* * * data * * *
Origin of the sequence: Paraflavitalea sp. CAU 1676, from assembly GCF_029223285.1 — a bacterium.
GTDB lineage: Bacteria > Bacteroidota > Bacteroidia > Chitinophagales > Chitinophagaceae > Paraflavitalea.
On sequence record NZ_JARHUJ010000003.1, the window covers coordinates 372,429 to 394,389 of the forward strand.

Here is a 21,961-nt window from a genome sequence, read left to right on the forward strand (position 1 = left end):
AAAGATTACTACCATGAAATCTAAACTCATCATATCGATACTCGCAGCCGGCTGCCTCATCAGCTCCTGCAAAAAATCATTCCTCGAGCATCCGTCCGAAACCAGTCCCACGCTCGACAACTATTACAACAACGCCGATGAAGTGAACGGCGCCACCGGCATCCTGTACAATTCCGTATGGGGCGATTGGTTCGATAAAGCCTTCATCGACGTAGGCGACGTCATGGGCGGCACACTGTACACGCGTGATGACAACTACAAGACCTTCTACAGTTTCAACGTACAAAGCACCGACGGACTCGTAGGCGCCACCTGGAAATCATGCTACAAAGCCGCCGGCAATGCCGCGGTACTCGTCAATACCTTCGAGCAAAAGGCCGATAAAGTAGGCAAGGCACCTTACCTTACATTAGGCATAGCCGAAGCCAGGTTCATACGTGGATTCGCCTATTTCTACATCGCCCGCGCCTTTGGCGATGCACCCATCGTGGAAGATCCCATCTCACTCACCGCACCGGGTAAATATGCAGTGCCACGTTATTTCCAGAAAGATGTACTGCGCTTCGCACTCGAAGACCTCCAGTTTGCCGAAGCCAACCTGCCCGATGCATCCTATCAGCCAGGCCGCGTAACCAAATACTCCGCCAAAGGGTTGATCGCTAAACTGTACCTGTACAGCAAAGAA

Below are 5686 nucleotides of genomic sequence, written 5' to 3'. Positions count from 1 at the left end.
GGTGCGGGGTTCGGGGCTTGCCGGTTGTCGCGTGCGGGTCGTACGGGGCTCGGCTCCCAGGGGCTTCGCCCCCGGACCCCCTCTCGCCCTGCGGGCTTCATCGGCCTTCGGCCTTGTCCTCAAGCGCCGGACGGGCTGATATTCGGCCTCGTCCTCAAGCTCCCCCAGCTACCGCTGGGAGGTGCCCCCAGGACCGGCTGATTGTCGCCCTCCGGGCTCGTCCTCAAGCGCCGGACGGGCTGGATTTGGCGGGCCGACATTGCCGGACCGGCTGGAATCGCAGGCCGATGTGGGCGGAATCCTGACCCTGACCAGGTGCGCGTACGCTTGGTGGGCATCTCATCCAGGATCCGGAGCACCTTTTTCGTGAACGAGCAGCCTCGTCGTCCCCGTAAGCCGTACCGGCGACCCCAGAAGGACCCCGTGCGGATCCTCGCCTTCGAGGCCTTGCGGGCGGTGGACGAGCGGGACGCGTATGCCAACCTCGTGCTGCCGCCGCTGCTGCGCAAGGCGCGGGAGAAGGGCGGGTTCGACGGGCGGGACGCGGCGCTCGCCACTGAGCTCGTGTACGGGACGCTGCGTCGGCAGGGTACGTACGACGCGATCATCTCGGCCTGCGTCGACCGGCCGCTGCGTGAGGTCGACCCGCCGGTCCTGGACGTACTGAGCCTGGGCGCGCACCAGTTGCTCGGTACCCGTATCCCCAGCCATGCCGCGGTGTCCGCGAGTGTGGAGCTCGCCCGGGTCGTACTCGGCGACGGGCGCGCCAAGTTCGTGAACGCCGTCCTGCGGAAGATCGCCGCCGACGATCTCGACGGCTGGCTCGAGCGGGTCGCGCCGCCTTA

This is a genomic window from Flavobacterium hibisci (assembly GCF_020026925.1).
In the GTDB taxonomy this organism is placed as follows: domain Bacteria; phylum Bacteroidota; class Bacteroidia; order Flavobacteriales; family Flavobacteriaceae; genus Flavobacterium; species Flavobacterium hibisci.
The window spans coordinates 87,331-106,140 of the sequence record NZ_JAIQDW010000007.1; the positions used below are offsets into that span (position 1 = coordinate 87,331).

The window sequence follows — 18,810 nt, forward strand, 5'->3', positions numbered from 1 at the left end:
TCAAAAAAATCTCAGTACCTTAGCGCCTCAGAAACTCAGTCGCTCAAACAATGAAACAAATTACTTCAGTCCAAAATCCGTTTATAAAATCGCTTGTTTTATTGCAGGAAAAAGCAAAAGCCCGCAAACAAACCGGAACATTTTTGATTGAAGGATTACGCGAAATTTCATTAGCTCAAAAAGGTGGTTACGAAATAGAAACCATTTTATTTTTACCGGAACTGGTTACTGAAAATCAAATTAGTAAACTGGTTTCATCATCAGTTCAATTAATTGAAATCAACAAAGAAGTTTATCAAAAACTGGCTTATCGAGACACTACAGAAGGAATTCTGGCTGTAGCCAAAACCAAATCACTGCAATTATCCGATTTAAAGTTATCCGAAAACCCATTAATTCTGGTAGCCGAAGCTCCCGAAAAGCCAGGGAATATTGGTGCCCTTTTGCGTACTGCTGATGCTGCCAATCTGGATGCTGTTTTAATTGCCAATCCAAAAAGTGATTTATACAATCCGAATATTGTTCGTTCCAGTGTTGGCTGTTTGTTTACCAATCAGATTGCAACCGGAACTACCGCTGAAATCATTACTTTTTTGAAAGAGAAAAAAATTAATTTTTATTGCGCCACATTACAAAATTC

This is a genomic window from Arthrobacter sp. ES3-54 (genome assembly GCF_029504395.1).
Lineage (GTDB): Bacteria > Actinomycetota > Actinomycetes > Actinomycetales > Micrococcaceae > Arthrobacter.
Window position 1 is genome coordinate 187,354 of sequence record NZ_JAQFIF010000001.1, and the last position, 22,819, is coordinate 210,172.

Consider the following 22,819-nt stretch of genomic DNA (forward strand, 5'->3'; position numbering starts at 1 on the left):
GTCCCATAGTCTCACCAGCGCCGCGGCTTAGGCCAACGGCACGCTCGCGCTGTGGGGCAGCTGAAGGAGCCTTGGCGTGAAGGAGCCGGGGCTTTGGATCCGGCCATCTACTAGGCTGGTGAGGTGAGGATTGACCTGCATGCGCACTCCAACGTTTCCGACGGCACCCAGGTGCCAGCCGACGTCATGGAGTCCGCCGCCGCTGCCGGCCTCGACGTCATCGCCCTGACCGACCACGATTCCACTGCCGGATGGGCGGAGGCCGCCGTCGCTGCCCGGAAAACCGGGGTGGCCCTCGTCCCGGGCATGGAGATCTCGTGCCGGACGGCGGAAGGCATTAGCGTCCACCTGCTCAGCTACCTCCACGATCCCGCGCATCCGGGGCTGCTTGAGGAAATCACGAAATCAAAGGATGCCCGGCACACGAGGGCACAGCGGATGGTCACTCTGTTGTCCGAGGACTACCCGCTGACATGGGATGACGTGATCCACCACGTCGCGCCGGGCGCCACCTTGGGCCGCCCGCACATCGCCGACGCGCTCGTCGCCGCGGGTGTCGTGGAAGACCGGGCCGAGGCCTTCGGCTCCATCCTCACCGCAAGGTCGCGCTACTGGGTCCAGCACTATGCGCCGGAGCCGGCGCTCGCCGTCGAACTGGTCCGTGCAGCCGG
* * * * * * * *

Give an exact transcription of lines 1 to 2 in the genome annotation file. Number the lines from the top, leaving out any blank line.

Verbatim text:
Origin of the sequence: Paraflavitalea sp. CAU 1676, from assembly GCF_029223285.1 — a bacterium.
GTDB lineage: Bacteria > Bacteroidota > Bacteroidia > Chitinophagales > Chitinophagaceae > Paraflavitalea.